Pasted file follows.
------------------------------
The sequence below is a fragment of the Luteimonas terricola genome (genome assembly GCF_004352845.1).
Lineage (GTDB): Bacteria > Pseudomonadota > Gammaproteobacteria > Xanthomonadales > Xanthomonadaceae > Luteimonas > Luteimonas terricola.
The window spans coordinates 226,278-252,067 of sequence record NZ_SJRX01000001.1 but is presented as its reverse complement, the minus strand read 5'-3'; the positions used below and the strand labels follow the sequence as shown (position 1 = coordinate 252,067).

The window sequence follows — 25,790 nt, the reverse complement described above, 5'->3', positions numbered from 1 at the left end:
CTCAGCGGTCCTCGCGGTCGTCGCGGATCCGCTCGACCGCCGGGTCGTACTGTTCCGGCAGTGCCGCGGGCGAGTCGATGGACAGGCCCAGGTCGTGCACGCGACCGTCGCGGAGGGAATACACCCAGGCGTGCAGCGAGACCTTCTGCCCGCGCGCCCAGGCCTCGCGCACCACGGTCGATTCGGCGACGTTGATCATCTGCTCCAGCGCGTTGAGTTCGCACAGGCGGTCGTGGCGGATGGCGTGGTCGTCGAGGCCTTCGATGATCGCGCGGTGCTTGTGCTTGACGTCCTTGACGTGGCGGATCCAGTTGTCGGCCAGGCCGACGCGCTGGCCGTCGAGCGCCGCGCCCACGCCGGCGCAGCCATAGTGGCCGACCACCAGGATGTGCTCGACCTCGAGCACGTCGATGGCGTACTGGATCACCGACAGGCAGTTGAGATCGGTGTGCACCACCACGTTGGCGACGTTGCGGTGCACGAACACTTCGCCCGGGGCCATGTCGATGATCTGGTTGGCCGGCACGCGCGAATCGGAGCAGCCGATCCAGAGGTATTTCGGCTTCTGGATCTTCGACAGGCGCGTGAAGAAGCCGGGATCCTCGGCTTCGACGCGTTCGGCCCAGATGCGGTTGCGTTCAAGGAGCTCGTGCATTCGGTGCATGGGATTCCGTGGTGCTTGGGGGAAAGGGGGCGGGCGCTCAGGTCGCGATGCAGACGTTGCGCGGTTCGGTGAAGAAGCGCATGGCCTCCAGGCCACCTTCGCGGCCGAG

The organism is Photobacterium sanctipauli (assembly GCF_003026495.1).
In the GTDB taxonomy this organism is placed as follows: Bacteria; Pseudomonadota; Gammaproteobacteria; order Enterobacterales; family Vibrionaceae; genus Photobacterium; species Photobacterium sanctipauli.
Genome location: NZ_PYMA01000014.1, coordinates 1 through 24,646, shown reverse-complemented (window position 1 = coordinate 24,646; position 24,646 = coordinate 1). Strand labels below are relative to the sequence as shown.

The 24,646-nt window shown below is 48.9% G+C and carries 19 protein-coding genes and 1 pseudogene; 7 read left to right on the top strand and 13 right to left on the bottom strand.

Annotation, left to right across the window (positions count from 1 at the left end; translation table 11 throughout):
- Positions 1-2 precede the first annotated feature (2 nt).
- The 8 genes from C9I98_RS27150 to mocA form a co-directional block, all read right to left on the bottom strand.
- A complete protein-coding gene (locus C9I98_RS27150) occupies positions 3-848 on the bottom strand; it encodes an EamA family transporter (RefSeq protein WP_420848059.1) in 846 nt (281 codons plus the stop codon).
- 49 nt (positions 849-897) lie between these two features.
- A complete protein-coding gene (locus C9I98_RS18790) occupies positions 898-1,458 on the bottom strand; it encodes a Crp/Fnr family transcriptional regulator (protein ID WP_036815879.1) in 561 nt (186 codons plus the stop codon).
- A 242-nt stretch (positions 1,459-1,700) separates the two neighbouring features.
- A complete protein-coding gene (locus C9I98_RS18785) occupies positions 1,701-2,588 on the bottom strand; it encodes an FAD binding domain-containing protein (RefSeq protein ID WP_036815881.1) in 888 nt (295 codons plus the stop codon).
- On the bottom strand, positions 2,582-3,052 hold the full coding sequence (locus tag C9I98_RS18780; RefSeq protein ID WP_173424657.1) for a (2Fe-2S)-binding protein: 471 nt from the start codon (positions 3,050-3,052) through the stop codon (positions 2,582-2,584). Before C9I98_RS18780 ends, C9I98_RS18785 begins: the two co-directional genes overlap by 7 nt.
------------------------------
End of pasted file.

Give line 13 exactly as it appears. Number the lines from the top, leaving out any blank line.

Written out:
- A complete protein-coding gene (locus C9I98_RS27150) occupies positions 3-848 on the bottom strand; it encodes an EamA family transporter (RefSeq protein WP_420848059.1) in 846 nt (281 codons plus the stop codon).